Architects: Steven Holl Architects
Location: Inwood, New York, NY, USA
Area: 47,996 sq ft
With a quick twenty minute trip on the 1 line from Columbia University’s main campus in Morningside Heights to the upper limits of the island in Inwood, you can reach the newest addition to the university’s growing collection of contemporary academic architecture. While much of the university’s focus for expansion has centered around the fringes of the Morningside campus and the long term master plan in Manhattanville, the athletic facilities at the Baker Sports Complex in Inwood have been undergoing their own revitalization and expansion over the past decade. The complex includes facilities to support all manner of outdoor sports at Columbia including a football stadium, soccer stadium, softball field, field hockey venue, and tennis courts. Given the haphazard accumulation of these athletic facilities over the past century, there has been a lack of cohesion and identity that Columbia’s facilities upgrades in the past decade have sought to overcome. Now, the university has built an iconic structure designed by Steven Holl that serves as a figurative and literal gateway to this vast collection of upgraded athletic facilities, the Campbell Sports Center.
The center is first glimpsed from the platform of the elevated subway track at the 215th St station, the last stop at the northern edge of Manhattan before crossing the Broadway Bridge and entering the Bronx. It’s an easy building to casually overlook from the vantage point of the subway platform given the cacophony of building types and infrastructure that bound the urban site. To the right of the elevated subway tracks lies the predominantly industrial zone of low rise buildings that support the city’s transportation infrastructure: the 207th Street Subway Yard, the MTA’s Kingsbridge Bus Depot, a Department of Sanitation garage, an NYC Human Resources Administration office, and a handful of automotive repair shops. To the left lies more repair shops, a gas station, a used car lot, a single story convenience store, and low rise brick residential buildings of no more than ten stories.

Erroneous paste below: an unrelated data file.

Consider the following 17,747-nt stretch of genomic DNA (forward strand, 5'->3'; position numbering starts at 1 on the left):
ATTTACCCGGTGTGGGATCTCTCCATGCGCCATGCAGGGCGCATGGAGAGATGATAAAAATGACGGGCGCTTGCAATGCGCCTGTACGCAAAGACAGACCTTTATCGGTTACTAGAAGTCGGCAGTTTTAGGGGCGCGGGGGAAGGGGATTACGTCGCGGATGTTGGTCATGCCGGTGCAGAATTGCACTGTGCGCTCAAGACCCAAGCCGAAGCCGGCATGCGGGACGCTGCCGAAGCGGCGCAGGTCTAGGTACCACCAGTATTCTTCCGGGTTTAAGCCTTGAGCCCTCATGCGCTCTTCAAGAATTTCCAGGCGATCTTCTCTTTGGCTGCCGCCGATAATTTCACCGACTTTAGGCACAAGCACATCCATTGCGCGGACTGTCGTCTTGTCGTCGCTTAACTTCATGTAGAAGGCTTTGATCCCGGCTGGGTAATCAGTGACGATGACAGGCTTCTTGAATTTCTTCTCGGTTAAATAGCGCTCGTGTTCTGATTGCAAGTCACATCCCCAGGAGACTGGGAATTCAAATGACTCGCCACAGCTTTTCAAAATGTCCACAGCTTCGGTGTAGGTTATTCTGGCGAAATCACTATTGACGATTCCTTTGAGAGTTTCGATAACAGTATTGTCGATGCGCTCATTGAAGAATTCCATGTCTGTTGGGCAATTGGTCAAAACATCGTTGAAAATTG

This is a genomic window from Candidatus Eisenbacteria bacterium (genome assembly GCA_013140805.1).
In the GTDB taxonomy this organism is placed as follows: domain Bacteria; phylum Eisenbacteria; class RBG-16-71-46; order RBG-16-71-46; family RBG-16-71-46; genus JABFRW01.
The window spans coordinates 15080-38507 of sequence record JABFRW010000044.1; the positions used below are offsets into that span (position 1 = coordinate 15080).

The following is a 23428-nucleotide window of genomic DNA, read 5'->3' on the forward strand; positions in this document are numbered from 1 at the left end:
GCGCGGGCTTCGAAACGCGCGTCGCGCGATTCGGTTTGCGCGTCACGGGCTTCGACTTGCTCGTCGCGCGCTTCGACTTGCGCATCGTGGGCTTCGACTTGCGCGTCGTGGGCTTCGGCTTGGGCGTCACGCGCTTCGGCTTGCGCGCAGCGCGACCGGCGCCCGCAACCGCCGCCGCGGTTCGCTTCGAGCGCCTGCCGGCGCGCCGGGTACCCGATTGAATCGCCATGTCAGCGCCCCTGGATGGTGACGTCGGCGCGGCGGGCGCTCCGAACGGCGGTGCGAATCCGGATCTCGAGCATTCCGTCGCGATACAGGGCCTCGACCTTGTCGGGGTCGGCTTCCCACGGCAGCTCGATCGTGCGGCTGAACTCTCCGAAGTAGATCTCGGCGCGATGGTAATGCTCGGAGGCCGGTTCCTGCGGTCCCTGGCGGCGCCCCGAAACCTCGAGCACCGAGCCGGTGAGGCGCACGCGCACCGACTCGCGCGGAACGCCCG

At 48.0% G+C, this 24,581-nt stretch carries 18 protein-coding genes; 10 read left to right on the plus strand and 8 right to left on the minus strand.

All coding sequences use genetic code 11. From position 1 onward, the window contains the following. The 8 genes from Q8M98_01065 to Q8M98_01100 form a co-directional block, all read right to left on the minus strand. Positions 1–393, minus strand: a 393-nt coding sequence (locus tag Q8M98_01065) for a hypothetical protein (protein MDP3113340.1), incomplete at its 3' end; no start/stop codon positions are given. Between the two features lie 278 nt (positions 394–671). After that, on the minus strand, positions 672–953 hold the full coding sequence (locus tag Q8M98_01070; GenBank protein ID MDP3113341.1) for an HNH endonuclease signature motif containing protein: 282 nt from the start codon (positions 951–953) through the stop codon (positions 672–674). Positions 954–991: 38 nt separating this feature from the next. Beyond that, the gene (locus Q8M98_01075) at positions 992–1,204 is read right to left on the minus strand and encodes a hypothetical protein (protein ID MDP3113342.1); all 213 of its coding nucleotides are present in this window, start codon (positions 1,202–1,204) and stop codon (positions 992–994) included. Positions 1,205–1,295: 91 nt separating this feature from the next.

As you descend to the street level, crossing underneath the elevated tracks to walk north towards the Center, the visual clutter of its surroundings starts to recede and the building begins to further reveal itself. The first visible impression at street level is the corner of the building at Broadway and West 218th Street which anchors it to the site with its solidity and elemental form. Given the closeness of the elevated tracks along the Broadway elevation, the pedestrian experience at the corner is poor and opportunities for natural daylighting are limited. Therefore, subtle massing moves are employed that are meant to be perceived by the approaching pedestrian. The ground floor sets back from the exterior facade and features a filleted corner that creates a convex shadow from the sharp corner of the volume of the building above. Sunlight and views are focused on the Broadway elevation by a single, double height glazed opening flush to the exterior wall. A solid volume at the top of the building thrusts upwards, creating a glazed space below and a shallow outdoor balcony.
As you arrive at the building, the solidity and subtlety of the corner gives way to the increasingly porous and active southern facade as it leads towards the entry of the sports complex. The opaque solidity of the ground floor is punctuated by the large floor to ceiling glazed wall of the entry lobby that creases inward, producing a dramatic shadow line. Above this element the wall openings are articulated as deep recesses that receive the play of shadows throughout the day as the sun’s rays travel from east to west. These recesses are activated by exterior stairs that allow movement from one level to the next and offer moments to linger outside from small balconies at the landings. A New Yorker will certainly recognize this visual reference to the ubiquitous New York fire escape that Holl is employing as an activating strategy for the facade.
At the western end of the structure, the building lifts off the site on stilts of slender metal columns to create a dramatic entry into the sports complex. H columns mix with rounded tubes that are dynamically slanted to suggest the motion of the athletes that pass underneath to enter or exit the playing fields. The eroded corner and columns frames a dramatic composition of building, site, and the city beyond. In the immediate foreground, the site gradually transitions upwards to the athletic fields in steps of grass. Echoing the primary public facade’s stair element, a long stair of similar articulation cuts diagonally across the composition, allowing players and coaching staff to head directly to the playing fields from the building. Completing the composition and linking the building to its larger urban context, the Broadway Bridge rises above the fields beyond.